Lake County Education Service District (ESD) Supt. Bob Nash recently updated the county commissioners on the organization’s funding and services.
Among the services provided by the ESD include direct special education implementation for all five of the county’s school districts, along with school psychologist and speech services, Nash said.
Technology and financial services, along with administrative support, also fall within the ESD’s jurisdiction. As an example, Nash noted that the ESD is contracting with North Lake School to provide business manager services.
The Lake County ESD splits speech services for North Lake School with High Desert ESD of Burns due to reasons of location and strategic principles, Nash said, but Lake County’s ESD tries to provide direct services whenever possible.
Nash said that ESDs are particularly important to small, rural counties, as they provide services that local school districts can’t afford to provide for themselves.
Nash also said that it is only in the largest areas of the state that school districts are opting out of ESD services.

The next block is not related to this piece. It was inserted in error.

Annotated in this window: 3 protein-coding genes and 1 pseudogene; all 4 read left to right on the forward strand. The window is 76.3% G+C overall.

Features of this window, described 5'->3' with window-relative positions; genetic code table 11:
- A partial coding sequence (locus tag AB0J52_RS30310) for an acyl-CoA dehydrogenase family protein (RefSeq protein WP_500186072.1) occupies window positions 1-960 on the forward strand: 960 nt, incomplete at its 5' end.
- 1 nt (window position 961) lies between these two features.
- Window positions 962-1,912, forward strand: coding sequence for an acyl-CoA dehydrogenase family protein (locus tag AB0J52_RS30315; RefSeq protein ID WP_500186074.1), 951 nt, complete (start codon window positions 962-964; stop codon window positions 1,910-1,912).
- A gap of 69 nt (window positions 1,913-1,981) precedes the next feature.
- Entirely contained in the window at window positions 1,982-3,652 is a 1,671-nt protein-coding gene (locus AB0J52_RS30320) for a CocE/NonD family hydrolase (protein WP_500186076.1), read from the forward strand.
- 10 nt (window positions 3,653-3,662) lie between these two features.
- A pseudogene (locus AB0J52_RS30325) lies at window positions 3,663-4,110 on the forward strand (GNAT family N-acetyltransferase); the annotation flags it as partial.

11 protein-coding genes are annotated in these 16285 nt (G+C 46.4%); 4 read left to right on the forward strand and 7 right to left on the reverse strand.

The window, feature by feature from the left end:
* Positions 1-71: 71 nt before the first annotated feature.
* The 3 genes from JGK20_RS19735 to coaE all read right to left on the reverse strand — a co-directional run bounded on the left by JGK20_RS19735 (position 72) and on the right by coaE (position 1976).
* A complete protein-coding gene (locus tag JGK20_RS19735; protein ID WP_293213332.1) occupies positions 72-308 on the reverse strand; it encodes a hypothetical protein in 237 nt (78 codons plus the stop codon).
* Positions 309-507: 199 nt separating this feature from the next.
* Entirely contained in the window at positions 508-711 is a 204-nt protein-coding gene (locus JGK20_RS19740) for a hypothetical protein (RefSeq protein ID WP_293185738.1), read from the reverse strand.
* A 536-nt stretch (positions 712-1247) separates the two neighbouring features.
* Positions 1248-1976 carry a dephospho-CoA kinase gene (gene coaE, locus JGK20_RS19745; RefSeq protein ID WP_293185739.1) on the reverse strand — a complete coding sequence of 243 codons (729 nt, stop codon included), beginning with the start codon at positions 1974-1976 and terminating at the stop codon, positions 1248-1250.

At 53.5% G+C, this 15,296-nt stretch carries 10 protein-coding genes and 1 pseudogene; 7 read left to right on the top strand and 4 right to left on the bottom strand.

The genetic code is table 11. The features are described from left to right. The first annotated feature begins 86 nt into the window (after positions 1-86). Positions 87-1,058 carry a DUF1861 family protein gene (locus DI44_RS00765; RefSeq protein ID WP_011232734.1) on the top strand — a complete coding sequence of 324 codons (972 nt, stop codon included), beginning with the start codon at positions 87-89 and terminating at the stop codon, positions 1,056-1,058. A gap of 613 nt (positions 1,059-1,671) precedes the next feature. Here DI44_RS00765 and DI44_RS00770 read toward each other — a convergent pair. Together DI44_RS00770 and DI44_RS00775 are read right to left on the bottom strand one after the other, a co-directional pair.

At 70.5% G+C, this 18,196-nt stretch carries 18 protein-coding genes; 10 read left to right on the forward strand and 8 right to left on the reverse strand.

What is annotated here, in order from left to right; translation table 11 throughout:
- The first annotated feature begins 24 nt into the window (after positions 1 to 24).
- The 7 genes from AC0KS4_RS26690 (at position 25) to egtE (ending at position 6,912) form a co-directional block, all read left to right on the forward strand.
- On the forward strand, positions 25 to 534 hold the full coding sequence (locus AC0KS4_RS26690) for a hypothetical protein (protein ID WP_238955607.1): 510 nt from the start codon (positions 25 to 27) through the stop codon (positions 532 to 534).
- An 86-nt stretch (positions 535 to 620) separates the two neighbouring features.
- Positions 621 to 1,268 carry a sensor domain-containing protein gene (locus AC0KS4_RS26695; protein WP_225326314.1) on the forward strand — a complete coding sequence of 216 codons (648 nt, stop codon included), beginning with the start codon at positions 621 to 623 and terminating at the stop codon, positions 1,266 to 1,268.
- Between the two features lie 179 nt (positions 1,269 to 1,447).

“Obviously in counties like Lake and counties with small districts, ESDs are vital,” he said.
Starting in 2003/04, the state passed a flat funding for ESDs of $1 million, which was fully implemented by 2006/07. At present, this funding includes revenue received as a result of the Ruby Pipeline natural gas pipeline construction project of recent years.
As a result, every dollar received by the Ruby Pipeline revenue stream counts against funding received from the state, meaning every dollar from Ruby is a dollar the state does not provide.
Commissioner Ken Kestner noted that future depreciation of the pipeline will hopefully result in the state compensating in kind with its funding.
Nash noted that special education services have remained relatively stable as far as demand, despite a reduction in overall student numbers across a 10-year period.
Nash noted that improved identification of students with such needs has made a marked impact assuring these students’ needs are met.
Commissioner Dan Shoun asked Nash on his thoughts on the state’s new emphasis toward early learning services. Nash said he felt that this emphasis will make a big difference in terms of ensuring students are ready to learn when they start school.
Nash also said he sees the transition toward early learning services as an opportunity for the ESD to assume a proactive leadership role in terms of getting Head Start and other early learning entities on the same page.